Berlitz Language School, generally acknowledged as one of the poorest paying and worst language schools in the city, is advertising for teachers on the radio. As a cynical friend said, they must be desperate because no one even bothers replying to their ads in the Bangkok Post. But worst of all, he is probably right! In one of those ads that makes no mention of experience or qualifications, but highlights enthusiasm as a necessary attribute, you just know that they will hire anyone who walks in the door. There is always a lot of teaching work around so unless Berlitz has drastically improved their conditions of employment, don't bother.

Rumours of ANOTHER language school pulling the plug. There must now be real concern amongst English teachers in the industry as it seems that language schools are dropping at the rate of about one a month! And some of these schools that are going down the gurgler invariably aren't paying the staff their final month's pay! When a company goes belly up in Smileyland, there isn't much you can do, and the term legal recourse most likely doesn't exist in the Thai language. The only advice I can give is to stick with the reputable schools that have been around for a long time, and to make sure that you have a financial buffer, although the latter really goes without saying. Is it any coincidence that the schools that have closed down recently are single branch schools that aimed for the upper sector of the market? Austil, MELS and now AIE have all ceased operations in the last few months. Who will be next?

Tony's complimentary drinks cards for Thai girls are clever.
There are different cards in English given to farangs.

Tony's Entertainment Complex, the big, flashy freelancer joint on Walking street in Pattaya has opened up a new branch in Bangkok. Located on Petchaburi Road on the old Brew Pub site, it will be interesting to see how popular it is. Being away from the popular farang areas of upper Sukumvit Road and Patpong could well result in a quite different clientele from the Pattaya branch because like it or not, most farangs tend to gravitate to those two areas. But it is a similar crowd that they are trying to attract in Bangkok and there are more than a few folks from Tony's hanging around the Nana intersection at Sukumvit handing out cards like the one above. This particular card is aimed squarely at Thai girls to try and lure them in. On the reverse side in Thai it says "buy one jug of beer, get one free – but only for girls without guys". A Thai girl who read this was very confused, since in her mind girls can only go there if they are with men to pay! But great marketing for Tony to try and get the freelancers to come – because the men will follow. I don't want to be negative, but the location of Tony's will not help at all, and I really question the viability of a farang orientated place located away from the main areas. Given that the place will likely be targeting a similar crowd to Thermae and Nana Disco, it won't be an easy sell getting people to traipse all the way over to Petchaburi Road. Let's put it this way. If they had have been looking for investors for this bar, they wouldn't have got a brass razoo out of me.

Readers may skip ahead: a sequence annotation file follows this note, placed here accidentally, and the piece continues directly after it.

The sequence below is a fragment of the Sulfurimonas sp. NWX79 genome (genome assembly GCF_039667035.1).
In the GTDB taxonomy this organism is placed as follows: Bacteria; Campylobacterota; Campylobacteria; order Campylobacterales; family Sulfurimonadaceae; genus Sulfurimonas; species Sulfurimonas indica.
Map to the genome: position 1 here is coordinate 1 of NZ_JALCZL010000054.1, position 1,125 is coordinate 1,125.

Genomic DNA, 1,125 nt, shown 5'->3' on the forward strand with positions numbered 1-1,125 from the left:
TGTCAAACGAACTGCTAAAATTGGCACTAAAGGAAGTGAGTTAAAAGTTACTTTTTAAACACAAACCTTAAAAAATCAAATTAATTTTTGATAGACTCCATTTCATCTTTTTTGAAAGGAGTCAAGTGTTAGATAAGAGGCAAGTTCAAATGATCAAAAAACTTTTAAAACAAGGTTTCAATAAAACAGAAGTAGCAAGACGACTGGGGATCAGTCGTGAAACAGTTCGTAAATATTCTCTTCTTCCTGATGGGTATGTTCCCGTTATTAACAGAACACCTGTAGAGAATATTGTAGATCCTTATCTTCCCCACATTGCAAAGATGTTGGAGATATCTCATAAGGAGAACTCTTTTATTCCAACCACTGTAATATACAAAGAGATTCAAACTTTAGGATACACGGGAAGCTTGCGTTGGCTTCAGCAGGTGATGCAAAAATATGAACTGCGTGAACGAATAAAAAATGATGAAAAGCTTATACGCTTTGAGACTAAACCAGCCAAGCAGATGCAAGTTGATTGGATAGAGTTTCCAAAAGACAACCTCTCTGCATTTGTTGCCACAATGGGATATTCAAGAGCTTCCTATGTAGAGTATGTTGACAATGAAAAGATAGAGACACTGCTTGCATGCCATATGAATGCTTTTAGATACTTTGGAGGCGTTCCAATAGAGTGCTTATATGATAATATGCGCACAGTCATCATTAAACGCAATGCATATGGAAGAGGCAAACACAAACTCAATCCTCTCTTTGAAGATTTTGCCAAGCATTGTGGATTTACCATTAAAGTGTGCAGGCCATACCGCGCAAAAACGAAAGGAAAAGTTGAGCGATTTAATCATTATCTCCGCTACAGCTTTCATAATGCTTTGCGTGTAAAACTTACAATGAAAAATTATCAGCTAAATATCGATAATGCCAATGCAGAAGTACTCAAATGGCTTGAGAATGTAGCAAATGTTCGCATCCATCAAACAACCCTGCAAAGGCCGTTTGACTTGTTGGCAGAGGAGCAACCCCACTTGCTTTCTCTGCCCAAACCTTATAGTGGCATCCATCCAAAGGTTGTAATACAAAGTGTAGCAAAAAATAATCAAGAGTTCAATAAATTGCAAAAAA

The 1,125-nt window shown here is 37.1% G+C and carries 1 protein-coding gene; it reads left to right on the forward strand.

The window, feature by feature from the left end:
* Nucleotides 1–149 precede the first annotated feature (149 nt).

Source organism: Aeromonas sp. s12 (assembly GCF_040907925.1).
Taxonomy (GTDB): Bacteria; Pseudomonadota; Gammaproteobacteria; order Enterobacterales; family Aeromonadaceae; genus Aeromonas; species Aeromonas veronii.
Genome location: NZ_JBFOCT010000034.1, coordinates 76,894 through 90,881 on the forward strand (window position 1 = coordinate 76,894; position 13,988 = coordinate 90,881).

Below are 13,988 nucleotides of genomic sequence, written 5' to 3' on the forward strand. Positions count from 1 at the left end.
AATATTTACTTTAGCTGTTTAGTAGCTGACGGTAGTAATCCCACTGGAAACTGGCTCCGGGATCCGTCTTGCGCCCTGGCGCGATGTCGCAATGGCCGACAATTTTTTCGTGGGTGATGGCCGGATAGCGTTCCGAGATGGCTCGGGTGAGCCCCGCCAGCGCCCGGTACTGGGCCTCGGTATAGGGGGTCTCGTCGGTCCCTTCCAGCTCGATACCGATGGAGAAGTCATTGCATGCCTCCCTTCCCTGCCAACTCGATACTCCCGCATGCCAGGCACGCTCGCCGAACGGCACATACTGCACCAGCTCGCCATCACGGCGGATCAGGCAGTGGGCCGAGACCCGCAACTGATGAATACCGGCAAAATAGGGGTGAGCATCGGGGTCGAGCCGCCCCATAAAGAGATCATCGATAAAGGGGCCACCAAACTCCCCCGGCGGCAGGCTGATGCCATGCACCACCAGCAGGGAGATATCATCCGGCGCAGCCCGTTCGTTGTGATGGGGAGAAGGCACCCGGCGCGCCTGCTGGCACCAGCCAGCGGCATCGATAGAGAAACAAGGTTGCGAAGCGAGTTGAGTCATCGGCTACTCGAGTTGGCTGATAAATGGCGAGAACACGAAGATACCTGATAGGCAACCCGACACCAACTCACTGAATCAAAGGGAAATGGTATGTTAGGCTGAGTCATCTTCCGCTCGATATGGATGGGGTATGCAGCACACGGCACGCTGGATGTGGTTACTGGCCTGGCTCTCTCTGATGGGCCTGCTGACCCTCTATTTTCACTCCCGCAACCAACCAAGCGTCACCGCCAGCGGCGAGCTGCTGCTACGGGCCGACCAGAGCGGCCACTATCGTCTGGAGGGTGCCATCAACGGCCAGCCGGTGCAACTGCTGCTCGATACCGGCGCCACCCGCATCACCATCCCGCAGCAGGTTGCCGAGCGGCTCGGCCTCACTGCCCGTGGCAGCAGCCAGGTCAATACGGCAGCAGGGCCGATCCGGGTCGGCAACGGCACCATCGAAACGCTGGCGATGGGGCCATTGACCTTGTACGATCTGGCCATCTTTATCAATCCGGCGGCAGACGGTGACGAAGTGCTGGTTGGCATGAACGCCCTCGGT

People have been emailing me, asking why Trink's column is now buried so deep within the Bangkok Post website. Is it a case of the Bangkok Post trying to hide him, because they are scared publishing a nightlife based column in the face of the current crackdown? Most unlikely… The reason is more likely a lot simpler. My money would be on something along the lines of the folks that run the Post website want readers to look at other parts of the site, increasing the number of hits to the main page, which is good for advertising, before going straight to Trink's column.

I receive many emails requesting information about Cambodia, a country which quite frankly, I know very little about. If you want info about Cambodia, the site for you is TalesOfAsia, run by a most interesting fellow based in Siem Reap.

This week's column was published on Saturday because I will not be anywhere near a computer on Sunday, and am loathe to publish the column late. Next week's column will be published at the usual time, 3:00 PM Sunday Thai time.

Your Bangkok commentator,

Stick

Thanks this week go to Whosyourdaddy – as always,
Pom Michael, Fughi and Shadow.